The EU has made a strong commitment to combating climate change and developing an internal energy market
Approved by the European Commission on 10 January 2007, the energy package lays out the energy policy of the EU for the near future. The growing dependence on energy imported from outside the area has inspired both the Commission and the Member States to jointly look for new solutions. According to Fortum, the package can be considered an important step forward. Nevertheless, it lacks solutions central to the Nordic power market.
Emissions trade is the most important way to prevent climate change
The EU sets the fight against climate change as the primary aim of its energy policy. The EU will strive to minimise any possible adverse effects on competition. At the same time, it wishes to guarantee the security of supply.
The emission target for greenhouse gases is two-fold. The Commission’s primary proposal is that industrialised countries commit to a 30 per cent reduction of their 1990 greenhouse gas emissions level by the year 2020. If global commitment cannot be achieved, the Commission proposes that the EU sets a unilateral reduction target of 20 per cent for itself.
"Without commenting on the actual percentages at this stage, this is a sensible approach in a matter which the EU cannot solve by unilateral actions," estimates Esa Hyvärinen, Vice President, Public Affairs at Fortum.
The emissions trade will remain the EU’s primary method of limiting carbon dioxide emissions also in the future. Reform of the legislation concerning emissions trade is scheduled to start at the end of this year, at which point it will be possible to rectify defects discovered in the system. Among other things, Fortum calls for enhanced openness and transparency in the reporting of emissions. According to Fortum, transferring to a auctioning of emissions allowances is important. At the same time, however, competition from outside the emissions trade area in different sectors must be taken into consideration.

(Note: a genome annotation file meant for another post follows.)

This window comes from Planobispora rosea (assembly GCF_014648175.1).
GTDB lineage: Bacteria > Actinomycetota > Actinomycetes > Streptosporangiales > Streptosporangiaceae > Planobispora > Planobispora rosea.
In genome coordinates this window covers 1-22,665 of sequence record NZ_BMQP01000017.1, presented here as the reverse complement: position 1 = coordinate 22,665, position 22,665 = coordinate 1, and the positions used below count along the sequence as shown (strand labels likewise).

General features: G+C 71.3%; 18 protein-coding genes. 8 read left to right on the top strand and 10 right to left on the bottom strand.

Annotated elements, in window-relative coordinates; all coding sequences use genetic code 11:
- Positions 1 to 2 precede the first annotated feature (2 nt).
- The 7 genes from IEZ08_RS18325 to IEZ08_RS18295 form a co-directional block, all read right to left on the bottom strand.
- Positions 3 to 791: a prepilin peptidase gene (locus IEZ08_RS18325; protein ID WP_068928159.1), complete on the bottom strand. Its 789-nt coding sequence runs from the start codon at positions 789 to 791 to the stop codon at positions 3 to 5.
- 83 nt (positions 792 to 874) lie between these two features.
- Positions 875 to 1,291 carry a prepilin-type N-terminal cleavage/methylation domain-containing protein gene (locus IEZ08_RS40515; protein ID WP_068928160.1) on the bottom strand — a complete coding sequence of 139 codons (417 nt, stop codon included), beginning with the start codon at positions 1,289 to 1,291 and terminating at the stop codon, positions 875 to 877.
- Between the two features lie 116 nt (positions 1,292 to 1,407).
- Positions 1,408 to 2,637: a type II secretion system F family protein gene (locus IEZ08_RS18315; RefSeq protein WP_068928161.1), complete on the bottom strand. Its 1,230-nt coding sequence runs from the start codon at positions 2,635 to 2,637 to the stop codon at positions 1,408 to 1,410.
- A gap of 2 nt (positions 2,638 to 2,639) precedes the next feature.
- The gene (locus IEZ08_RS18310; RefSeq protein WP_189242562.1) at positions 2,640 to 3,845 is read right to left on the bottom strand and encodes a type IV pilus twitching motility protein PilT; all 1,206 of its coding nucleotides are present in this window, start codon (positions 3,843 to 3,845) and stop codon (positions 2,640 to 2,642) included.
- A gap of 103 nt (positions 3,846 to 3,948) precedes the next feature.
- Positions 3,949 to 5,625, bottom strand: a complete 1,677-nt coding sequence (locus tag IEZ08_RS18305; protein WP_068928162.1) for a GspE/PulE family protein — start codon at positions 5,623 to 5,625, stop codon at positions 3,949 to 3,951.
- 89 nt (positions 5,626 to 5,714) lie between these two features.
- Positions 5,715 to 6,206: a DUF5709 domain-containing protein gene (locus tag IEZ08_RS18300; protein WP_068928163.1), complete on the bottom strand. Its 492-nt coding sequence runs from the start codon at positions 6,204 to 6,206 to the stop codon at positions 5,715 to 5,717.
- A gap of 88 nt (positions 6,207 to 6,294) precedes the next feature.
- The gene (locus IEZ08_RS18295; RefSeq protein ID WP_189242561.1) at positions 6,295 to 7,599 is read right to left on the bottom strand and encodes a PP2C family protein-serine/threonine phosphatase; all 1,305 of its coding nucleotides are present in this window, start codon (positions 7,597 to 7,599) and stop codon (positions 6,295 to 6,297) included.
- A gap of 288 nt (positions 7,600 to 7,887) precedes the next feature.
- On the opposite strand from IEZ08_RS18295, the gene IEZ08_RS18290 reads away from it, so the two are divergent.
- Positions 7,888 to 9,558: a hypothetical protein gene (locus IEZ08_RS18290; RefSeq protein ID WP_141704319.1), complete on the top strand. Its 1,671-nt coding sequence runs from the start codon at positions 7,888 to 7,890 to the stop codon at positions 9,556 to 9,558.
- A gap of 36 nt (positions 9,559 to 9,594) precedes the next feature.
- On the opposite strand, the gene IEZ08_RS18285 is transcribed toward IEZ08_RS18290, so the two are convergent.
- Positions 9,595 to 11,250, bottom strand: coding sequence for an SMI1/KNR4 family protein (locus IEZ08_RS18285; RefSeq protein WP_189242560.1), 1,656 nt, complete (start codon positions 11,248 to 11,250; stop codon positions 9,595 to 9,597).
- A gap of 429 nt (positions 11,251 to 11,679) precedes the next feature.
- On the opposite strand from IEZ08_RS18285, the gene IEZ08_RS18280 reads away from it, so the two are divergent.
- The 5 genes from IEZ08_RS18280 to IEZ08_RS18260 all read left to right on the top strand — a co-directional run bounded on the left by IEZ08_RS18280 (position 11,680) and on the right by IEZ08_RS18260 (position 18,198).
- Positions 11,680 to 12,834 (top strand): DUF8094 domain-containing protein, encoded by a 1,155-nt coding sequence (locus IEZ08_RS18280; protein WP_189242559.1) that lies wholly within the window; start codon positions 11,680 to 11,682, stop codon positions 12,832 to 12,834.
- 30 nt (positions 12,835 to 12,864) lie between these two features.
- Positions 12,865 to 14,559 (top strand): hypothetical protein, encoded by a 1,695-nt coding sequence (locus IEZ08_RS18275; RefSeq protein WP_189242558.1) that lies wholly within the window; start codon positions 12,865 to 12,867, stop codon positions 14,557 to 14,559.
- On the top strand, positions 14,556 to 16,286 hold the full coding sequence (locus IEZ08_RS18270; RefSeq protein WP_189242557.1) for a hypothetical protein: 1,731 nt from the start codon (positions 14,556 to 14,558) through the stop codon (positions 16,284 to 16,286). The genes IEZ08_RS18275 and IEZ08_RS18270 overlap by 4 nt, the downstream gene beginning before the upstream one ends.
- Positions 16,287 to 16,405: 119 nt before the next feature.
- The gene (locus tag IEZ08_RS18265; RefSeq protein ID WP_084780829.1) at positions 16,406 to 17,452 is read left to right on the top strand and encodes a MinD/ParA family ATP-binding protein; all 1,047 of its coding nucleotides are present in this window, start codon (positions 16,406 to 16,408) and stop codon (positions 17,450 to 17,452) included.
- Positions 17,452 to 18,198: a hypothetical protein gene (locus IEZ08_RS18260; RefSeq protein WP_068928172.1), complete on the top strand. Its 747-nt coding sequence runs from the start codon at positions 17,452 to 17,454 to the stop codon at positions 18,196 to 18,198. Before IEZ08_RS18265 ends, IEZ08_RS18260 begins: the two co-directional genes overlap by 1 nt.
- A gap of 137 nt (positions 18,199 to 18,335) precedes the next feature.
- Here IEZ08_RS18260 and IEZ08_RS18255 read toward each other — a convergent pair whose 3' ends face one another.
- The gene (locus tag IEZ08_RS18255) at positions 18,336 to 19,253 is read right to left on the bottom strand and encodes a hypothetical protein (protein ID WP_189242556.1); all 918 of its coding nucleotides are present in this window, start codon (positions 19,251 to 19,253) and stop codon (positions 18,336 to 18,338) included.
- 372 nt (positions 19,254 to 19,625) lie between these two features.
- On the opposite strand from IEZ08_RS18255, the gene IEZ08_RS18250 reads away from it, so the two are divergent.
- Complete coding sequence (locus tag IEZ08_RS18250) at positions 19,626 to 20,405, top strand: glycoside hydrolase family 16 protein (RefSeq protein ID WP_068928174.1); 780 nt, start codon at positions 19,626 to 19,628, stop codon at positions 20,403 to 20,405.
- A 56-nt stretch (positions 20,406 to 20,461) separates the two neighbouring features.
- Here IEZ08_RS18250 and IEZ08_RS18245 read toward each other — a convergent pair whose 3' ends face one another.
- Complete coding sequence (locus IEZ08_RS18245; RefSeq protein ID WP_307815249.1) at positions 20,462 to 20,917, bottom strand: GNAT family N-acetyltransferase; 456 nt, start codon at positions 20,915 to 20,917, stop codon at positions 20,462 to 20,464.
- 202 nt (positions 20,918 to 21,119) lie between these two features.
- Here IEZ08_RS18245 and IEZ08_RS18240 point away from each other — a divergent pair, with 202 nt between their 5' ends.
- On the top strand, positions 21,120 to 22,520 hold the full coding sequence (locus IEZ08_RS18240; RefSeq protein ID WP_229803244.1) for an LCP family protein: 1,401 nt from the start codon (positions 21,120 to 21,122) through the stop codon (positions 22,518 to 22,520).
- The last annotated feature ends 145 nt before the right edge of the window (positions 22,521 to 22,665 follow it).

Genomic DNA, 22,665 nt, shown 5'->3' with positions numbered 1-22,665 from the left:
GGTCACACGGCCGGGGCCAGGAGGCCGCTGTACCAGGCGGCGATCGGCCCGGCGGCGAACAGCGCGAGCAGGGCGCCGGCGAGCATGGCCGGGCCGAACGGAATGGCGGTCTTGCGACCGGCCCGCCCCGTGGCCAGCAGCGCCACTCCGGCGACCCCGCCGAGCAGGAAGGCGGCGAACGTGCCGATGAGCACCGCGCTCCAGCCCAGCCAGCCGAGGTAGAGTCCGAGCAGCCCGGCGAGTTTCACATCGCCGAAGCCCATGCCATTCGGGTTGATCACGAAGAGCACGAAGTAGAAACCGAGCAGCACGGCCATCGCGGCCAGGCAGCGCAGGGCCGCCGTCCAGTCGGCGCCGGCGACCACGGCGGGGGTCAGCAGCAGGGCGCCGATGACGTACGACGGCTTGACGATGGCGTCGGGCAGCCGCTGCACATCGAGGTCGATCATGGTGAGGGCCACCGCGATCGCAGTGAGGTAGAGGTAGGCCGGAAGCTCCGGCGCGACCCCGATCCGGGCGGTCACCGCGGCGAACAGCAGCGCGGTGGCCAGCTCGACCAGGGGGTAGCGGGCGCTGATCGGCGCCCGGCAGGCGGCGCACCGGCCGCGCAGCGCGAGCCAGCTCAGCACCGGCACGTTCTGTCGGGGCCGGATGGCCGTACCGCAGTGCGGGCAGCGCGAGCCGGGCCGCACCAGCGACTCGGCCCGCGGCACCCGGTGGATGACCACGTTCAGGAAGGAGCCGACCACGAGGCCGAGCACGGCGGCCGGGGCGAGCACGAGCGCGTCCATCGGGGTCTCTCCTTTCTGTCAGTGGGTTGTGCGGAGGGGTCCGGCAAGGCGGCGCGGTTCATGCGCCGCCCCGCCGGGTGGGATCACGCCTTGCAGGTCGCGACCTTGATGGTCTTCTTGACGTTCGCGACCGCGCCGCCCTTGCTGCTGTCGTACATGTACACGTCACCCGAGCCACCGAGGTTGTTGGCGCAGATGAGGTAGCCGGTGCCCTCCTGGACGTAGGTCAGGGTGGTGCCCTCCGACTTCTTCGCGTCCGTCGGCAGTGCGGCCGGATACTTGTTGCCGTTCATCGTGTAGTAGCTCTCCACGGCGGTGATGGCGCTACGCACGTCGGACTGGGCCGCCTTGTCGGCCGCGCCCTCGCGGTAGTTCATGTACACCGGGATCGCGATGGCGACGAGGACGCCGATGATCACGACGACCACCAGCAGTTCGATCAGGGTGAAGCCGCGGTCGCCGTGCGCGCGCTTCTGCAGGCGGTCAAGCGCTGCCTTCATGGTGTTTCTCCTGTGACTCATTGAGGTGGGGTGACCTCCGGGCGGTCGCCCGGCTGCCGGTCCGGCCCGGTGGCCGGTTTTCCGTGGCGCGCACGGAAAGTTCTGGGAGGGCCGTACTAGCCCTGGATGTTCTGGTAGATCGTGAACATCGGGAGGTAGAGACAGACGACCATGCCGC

TSO cooperation a prerequisite for the development of the Nordic market
The EU is firmly promoting the creation of an internal electricity market, a project which was initially launched at the end of the 1990s. According to the Commission, a functioning internal market is a prerequisite for the achievement of other targets. In its analysis of market activities, the Commission has concentrated mainly on Central European countries.
When preparing the package, the principal controversy concerned the unbundling of transmission system operators (TSO), in other words whether electricity producers should be able to exercise authority in TSOs.
Before proposing legislative amendments towards the end of 2007, the Commission will look into two alternative models, unbundling and establishment of independent system operators. The latter alternative means that an independent system operator, or ISO, would be responsible for the operation, maintenance and development of main grids, regardless of who owns them. The Commission notes that the ownership of Nordic TSOs is already unbundled, and they are operated independently, unlike those of many Central European countries.
"In order to promote development in the Nordic countries; here the aim should be to intensify the cooperation between national TSOs by creating a common Nordic independent system operator, or even a TSO," Hyvärinen explains.
Green certificate to promote the use of renewable energy sources
The package sets a target for the use of renewable energy sources: 20% by the year 2020. However, it does not take a stand on the harmonisation of support mechanisms, which would be in line with the aims for an internal electricity market. “We are of the opinion that the so-called green certificate system would be the most cost-effective and best adapted to the function of the electricity market. It would support power production based on renewable sources of energy,” says Hyvärinen.
The EU energy package also sets targets for energy efficiency, the development of energy technology, carbon dioxide recovery, increase of transmission connections, as well as the external energy relations of the EU.
Esa Hyvärinen, Vice President, Public Affairs, +358 40 82 62 646